In Halting Ant’s I.P.O., China Sends a Warning to Business
    Investors in what would have been the world’s largest share sale are getting refunds, as Beijing shows entrepreneurs the importance of listening to the Communist Party.

    https://www.nytimes.com/2020/11/06/technology/china-ant-group-ipo.html

    . . . by firing a last-minute torpedo at Ant and Jack Ma, the company’s controlling shareholder and celebrity founder of the e-commerce titan Alibaba, the authorities made clear that international bragging rights mattered less than ensuring private companies know where they stand next to the state.

    Imagine Biden doing that to Bezos.

    No Koch brothers there, no Business Council, no K Street.

    Capitalism in China runs in a containment vessel, like a nuclear reactor. The party has a set of national plans: business leaders are consulted but they do not decide. their conflicting interests are managed.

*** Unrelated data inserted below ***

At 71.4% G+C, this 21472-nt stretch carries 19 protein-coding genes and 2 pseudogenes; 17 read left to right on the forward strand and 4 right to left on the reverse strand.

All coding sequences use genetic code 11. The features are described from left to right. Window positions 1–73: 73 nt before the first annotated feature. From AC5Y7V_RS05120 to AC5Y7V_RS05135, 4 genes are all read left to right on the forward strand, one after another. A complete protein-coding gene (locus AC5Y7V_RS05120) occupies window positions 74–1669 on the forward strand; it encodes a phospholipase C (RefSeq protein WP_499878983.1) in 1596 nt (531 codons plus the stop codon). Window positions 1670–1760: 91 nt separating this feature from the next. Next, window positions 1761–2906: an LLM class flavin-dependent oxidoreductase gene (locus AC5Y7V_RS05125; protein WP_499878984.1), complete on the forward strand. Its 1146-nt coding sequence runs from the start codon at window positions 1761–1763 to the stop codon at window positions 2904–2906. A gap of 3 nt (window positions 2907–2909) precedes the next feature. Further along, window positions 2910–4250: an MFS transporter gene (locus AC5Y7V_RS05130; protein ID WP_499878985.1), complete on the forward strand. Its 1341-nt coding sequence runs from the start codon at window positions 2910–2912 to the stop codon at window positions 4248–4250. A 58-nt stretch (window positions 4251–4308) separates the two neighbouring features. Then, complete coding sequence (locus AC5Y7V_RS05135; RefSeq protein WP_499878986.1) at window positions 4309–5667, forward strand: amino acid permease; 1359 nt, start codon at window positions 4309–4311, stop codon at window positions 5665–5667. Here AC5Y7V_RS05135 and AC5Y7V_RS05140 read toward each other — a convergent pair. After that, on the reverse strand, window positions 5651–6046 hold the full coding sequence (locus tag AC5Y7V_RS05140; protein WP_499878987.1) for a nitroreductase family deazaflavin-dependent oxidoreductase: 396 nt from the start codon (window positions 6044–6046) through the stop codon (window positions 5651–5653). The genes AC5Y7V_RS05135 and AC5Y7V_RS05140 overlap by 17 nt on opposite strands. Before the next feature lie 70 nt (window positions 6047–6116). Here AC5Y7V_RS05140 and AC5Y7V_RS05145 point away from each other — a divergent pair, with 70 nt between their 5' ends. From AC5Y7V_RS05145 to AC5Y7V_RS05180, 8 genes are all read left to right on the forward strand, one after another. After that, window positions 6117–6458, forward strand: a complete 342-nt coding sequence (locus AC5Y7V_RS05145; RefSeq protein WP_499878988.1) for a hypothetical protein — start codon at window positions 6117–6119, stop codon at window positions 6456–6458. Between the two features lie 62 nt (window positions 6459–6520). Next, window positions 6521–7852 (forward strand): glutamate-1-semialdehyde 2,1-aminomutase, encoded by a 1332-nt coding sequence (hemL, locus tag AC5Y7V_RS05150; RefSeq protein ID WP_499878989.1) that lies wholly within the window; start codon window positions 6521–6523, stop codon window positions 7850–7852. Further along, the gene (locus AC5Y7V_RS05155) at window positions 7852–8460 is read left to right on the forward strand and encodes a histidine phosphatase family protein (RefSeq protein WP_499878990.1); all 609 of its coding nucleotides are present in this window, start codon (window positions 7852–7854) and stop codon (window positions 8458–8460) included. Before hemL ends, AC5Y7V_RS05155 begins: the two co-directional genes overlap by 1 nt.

Historical perspective: what China is doing is re-discovering Lenin’s New economic Policy, (NEP) installed soon after the Revolution, to boost the Soviet economy. Stalin mistakenly ended it.

    This encapsulates the clear difference between a socialist oder and a capitalist political con game.

    “Our” political process is ” distinguished” by politicians who will say whatever they think will get them elected, blatantly mislead voters, lie and make outrageous statements they know to be false or exaggerated beyond reason.

    What does this mean?

    They see us a morons who will gobble whatever slop they dump on the ground.